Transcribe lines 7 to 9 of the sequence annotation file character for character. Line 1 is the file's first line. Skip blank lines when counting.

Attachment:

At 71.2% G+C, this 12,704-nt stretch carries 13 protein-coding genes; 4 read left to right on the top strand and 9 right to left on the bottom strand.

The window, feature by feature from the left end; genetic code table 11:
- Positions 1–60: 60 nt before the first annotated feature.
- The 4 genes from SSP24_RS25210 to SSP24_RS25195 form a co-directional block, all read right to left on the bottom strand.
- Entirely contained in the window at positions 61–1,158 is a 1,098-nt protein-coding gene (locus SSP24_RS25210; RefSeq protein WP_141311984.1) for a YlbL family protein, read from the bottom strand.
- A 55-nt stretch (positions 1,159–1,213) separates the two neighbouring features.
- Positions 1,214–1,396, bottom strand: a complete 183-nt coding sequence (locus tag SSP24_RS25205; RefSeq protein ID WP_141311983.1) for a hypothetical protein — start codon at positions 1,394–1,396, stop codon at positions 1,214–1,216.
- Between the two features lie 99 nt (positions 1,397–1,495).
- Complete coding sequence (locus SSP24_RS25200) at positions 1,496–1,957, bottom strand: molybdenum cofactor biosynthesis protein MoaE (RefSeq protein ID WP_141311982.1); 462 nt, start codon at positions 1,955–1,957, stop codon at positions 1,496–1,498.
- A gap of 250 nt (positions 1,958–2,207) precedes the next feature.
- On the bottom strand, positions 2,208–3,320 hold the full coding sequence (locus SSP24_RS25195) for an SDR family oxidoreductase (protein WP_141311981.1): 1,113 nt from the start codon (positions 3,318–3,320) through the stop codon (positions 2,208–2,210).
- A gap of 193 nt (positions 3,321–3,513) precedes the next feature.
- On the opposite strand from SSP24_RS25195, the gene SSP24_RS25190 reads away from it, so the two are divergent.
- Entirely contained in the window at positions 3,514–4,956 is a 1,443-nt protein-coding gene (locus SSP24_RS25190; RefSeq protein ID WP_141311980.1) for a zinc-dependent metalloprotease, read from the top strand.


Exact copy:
- Positions 1,214–1,396, bottom strand: a complete 183-nt coding sequence (locus tag SSP24_RS25205; RefSeq protein ID WP_141311983.1) for a hypothetical protein — start codon at positions 1,394–1,396, stop codon at positions 1,214–1,216.
- Between the two features lie 99 nt (positions 1,397–1,495).
- Complete coding sequence (locus SSP24_RS25200) at positions 1,496–1,957, bottom strand: molybdenum cofactor biosynthesis protein MoaE (RefSeq protein ID WP_141311982.1); 462 nt, start codon at positions 1,955–1,957, stop codon at positions 1,496–1,498.